Thiruvananthapuram: Politically he doesn't agree with the prime minister but Kerala Chief Minister Oommen Chandy is happy that Narendra Modi helped evacuate Keralites from troubled spots in the Middle East.
Asked to sum up one year of Modi's rule at the head of the union government, Chandy expressed appreciation for all the assistance provided by New Delhi vis-a-vis Keralites in Iraq, Libya and Yemen.
Chandy said that, in contrast to other opposition parties, that there were cordial centre-state relations with Modi at the helm.
"We will always speak about differences of opinion on issues. But the central government did help us when it came to evacuating our nurses from Iraq, Libya and Yemen," the chief minster told IANS in a brief interview.
More than 1,000 Kerala nurses were flown out of the three countries starting from June last year after violence erupted in all three places, putting their lives in danger.
Chandy visited New Delhi a few times for this and interacted with External Affairs Minister Sushma Swaraj.
The last of the Keralites returned in April this year. For this too, the central government sent additional aircraft as well as naval and two passenger ships to evacuate Indians from Yemen.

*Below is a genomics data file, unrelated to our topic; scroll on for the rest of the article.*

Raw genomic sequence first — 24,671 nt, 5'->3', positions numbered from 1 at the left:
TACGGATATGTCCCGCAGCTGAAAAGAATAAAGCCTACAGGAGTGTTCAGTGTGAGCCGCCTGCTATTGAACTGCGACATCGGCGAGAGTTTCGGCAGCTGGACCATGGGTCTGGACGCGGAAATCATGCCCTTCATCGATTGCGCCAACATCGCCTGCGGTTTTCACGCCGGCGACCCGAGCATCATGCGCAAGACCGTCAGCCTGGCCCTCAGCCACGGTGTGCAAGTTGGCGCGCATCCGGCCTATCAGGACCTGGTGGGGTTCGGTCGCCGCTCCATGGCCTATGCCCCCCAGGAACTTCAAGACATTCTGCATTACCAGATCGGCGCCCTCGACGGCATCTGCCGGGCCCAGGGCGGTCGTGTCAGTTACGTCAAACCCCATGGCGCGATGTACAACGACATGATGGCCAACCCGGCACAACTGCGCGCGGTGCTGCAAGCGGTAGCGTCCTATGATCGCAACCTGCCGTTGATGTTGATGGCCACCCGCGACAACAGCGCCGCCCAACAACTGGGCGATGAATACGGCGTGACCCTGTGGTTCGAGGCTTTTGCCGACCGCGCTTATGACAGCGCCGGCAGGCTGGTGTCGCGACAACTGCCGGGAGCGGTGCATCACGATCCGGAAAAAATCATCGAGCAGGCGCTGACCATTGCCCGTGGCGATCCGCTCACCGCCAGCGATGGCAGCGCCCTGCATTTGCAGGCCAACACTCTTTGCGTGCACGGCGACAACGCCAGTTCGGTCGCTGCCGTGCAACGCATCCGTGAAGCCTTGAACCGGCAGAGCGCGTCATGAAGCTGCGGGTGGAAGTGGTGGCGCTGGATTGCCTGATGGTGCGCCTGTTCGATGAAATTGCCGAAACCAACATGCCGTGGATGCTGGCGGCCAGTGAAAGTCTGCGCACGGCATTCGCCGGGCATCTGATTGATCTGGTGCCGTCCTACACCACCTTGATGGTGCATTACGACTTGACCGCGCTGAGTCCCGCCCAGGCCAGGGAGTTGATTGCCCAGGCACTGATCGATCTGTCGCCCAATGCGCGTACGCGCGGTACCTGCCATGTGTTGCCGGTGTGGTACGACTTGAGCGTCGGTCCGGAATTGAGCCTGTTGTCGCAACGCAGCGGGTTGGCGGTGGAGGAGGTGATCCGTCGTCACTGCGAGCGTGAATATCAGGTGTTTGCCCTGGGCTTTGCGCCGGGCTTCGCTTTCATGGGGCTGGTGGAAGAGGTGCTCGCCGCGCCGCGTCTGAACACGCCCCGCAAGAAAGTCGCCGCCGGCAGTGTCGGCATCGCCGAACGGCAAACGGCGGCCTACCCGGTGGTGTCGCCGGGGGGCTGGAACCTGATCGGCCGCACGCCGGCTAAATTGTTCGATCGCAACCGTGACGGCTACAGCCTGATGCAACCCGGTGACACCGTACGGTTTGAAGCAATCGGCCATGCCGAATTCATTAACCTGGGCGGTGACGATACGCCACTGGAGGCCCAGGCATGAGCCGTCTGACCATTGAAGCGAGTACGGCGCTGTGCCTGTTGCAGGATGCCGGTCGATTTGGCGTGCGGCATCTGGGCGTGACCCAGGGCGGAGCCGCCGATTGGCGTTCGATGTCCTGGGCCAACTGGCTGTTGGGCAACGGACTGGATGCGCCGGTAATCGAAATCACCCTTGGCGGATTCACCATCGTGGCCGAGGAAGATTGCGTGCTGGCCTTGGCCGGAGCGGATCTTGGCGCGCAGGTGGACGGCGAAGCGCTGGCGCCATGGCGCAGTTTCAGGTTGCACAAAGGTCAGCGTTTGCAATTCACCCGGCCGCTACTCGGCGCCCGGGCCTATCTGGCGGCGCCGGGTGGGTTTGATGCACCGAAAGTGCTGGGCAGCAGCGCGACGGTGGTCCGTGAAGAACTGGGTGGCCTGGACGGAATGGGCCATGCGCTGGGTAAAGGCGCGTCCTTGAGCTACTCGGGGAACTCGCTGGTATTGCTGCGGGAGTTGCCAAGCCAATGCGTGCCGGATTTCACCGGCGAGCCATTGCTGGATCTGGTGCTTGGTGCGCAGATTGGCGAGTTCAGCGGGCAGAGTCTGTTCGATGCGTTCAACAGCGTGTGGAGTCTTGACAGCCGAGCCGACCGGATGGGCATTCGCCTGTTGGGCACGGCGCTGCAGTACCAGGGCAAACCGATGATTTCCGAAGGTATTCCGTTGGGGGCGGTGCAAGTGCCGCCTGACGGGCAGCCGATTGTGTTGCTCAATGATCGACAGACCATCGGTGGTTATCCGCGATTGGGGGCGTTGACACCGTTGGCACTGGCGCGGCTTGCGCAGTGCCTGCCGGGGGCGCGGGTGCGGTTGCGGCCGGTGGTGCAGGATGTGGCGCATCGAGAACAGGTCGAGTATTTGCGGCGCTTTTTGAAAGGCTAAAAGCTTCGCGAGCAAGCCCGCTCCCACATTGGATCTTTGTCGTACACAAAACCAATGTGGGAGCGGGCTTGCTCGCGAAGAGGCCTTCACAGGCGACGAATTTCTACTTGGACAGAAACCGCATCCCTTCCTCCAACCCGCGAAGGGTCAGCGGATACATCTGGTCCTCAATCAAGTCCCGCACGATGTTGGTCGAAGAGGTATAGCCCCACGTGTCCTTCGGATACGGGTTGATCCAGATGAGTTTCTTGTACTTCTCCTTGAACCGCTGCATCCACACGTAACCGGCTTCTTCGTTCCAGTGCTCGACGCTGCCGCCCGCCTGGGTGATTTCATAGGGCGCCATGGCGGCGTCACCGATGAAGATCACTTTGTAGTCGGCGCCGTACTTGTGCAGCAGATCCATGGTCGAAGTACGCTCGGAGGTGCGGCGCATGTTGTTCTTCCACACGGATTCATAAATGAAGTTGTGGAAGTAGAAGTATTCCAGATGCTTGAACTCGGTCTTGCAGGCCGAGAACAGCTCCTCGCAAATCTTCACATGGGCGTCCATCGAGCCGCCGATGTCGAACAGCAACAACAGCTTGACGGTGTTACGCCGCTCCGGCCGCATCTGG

The chief minister also said the central government's decision on providing viability gap funding for the proposed Vizhinjam port had been appreciated in Kerala. This is the first time in India when New Delhi agreed to pump in about Rs.800 crore as viability gap funding for a port project.
But Chandy said there were other issues on which the Modi government could be faulted.
Citing an example, he said Modi's biggest campaign pledge during the Lok Sabha election was to bring down the prices of food and other essential commodities.
"One has to look at the international oil prices and see what's happening," he said.
"Oil prices are climbing here, like never before. As everyone knows, the price of oil is directly linked to the increase in prices. Was he able to do anything on this front?"
Another major election promise by Modi related to the poor and farmers when he said that their lot would be transformed within a year, the Congress leader said. "After a year, see what has happened.
"The poor have been let down badly. The farmer's plight is no better. In the name of development, he has forgotten the poor and the farmers and the biggest beneficiary of his plans are the big corporates," said Chandy.
What about Modi's style of governance?
Chandy said the disbanding of the Planning Commission, which had existed since 1952, was baffling.
"A year later, it seems the government is groping in the dark about the new body (NITI Aayog) that has replaced the Commission. No one knows what's happening," he said.